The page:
Veterans learn VA hospital dumped patient records with Social Security, personal info

April 13, 2015, photo shows historic Black Hills VA hospital in Hot Springs, S.D. (AP)

April 13, 2015, photo shows historic Black Hills VA hospital in Hot Springs, S.D. (AP)

A Veterans Affairs hospital in South Dakota has waited more than two months to notify 1,100 patients that files containing their Social Security numbers and other personal information were dumped in a trash bin.

The Rapid City Journal reports that the data breach at the VA Hot Springs hospital took place in May, but it wasn't until July 29 that anyone was notified. The paper said the breach was the most recent in a string of embarrassments that has engulfed the nation’s VA system over charges of doctored wait lists, poor care and wasteful spending.

The VA Black Hills Health Care System blamed the breach on an employee who mistakenly tossed the patient files in a Dumpster. The records were found two days later by another employee who fished them out of the trash and notified hospital security guards.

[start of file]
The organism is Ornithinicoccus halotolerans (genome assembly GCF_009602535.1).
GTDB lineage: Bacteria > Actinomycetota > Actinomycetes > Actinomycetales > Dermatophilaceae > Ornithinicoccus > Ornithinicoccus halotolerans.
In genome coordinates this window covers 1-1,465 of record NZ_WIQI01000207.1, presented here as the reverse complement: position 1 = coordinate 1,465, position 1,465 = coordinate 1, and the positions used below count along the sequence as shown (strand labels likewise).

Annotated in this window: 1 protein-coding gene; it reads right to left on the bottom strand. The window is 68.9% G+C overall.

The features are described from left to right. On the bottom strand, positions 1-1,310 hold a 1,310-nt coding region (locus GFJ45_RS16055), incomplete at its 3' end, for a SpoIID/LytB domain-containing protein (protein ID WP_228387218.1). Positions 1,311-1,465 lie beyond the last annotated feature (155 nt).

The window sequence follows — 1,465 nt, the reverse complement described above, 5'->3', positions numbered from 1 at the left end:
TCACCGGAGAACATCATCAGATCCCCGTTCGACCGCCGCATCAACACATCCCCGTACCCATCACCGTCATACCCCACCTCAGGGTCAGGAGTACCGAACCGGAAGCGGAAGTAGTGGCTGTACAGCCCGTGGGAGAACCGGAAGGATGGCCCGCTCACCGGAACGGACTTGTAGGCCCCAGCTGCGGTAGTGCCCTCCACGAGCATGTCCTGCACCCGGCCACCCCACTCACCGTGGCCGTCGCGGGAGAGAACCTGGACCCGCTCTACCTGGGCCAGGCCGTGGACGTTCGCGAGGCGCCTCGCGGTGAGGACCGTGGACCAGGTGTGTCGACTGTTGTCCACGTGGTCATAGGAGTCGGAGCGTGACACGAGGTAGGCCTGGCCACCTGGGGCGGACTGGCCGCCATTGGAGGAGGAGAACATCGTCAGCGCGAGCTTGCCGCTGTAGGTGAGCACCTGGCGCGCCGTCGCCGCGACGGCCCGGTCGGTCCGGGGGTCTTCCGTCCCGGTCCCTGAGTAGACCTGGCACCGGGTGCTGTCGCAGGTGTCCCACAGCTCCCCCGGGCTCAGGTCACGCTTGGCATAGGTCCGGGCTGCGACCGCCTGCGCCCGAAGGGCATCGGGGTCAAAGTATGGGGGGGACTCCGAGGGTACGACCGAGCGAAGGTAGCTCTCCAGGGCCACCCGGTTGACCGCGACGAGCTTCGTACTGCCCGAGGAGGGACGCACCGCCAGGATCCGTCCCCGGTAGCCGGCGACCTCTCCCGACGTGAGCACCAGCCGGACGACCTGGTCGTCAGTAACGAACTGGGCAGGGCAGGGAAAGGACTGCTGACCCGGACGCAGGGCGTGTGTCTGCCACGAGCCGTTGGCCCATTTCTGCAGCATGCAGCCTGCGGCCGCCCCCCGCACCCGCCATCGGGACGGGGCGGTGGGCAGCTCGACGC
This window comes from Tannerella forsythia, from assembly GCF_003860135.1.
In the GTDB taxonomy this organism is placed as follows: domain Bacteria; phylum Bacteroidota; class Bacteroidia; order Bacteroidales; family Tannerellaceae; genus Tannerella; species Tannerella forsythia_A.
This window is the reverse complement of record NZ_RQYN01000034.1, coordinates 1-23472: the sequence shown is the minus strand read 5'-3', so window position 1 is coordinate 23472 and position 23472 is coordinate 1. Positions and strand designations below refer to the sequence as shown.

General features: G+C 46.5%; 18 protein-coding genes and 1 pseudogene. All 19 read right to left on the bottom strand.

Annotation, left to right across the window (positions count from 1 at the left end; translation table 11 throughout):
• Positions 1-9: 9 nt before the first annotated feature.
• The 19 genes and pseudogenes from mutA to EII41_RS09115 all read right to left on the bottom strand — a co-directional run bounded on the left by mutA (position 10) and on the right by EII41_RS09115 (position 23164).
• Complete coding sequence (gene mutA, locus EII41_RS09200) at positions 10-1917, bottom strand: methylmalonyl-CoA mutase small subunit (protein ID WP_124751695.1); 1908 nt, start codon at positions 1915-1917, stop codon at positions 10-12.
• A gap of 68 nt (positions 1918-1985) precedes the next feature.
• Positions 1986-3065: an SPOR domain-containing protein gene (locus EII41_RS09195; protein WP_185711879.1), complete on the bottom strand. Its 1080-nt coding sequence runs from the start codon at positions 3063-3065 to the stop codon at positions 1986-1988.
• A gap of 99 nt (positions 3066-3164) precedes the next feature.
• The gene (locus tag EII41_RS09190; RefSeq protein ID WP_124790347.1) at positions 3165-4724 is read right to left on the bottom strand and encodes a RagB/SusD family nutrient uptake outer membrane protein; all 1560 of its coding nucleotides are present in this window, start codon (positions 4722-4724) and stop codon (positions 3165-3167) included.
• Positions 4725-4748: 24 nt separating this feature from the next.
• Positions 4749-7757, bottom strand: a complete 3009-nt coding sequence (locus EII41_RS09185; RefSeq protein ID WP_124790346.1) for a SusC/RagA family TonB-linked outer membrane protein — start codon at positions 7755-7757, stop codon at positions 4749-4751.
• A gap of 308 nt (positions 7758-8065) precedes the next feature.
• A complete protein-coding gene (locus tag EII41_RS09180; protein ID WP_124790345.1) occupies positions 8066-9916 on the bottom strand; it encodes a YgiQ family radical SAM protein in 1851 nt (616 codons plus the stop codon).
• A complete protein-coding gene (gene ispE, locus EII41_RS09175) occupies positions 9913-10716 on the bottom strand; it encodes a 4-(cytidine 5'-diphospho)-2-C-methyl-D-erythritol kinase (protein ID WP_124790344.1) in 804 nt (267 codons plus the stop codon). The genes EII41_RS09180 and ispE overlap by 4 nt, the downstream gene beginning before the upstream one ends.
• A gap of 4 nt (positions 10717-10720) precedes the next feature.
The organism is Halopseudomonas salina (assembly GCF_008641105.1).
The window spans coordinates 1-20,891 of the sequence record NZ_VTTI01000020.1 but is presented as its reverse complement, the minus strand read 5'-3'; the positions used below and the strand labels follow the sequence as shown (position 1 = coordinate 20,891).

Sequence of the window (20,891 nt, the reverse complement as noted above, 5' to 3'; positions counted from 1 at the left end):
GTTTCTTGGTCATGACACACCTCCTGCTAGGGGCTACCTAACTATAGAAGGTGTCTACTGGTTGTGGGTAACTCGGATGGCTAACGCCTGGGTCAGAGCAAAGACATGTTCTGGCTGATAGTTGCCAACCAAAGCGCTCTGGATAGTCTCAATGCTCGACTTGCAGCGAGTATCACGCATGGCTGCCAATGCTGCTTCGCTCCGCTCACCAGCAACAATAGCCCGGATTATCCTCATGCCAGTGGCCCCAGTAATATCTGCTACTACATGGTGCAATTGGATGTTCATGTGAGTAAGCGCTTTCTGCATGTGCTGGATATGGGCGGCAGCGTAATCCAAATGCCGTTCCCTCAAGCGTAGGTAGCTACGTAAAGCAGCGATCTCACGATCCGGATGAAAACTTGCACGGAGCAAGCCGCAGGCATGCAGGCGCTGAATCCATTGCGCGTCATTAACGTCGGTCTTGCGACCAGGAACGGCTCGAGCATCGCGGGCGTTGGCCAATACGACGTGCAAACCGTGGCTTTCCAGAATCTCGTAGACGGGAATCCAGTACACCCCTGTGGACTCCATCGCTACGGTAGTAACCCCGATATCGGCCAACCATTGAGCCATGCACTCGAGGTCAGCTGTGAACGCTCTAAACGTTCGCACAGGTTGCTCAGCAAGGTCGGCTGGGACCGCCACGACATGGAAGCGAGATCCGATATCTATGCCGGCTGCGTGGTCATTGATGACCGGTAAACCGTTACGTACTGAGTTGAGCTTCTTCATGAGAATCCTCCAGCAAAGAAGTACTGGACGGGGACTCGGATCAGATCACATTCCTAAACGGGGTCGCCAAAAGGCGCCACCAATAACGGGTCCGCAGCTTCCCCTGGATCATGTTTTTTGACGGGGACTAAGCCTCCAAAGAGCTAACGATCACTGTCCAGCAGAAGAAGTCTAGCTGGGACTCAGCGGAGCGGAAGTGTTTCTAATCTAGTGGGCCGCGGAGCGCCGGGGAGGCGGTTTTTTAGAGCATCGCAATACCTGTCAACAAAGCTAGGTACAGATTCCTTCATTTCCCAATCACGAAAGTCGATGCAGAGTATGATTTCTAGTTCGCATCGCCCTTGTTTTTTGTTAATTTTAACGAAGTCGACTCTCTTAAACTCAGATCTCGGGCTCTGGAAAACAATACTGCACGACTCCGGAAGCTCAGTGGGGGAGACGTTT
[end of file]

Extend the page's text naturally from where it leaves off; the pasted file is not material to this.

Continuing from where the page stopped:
“The investigation found that during a regular office move, that the box of files were inadvertently throw in the receptacle, VA Black Hills spokeswoman Teresa Forbes told the paper, calling it “an unfortunate mistake.”

The VA alerted the 1,100 military veterans of the breach in letters mailed last Wednesday. The letter informed recipients they could request a free credit report to ensure their personal data was not being misused.

Forbes defended the lag in making the notification, saying that the VA was following procedures.

The files included names, Social Security numbers, phone numbers and addresses. They did not include medical histories.

The Journal said the VA is confident the information did not fall in to the hands of identify thieves.

That confidence did not satisfy one VA critic, Sen. John Thune (R-S.D.), who said the breach demonstrated “gross mismanagement.”

He also said it was “unfortunately illustrative of the continued decline of the Hot Springs VA and the indifference shown to it by the Veterans Administration.”

The Black Hills health care system serves some 19,000 veterans living in South Dakota and four other states.

The Associated Press contributed to this report.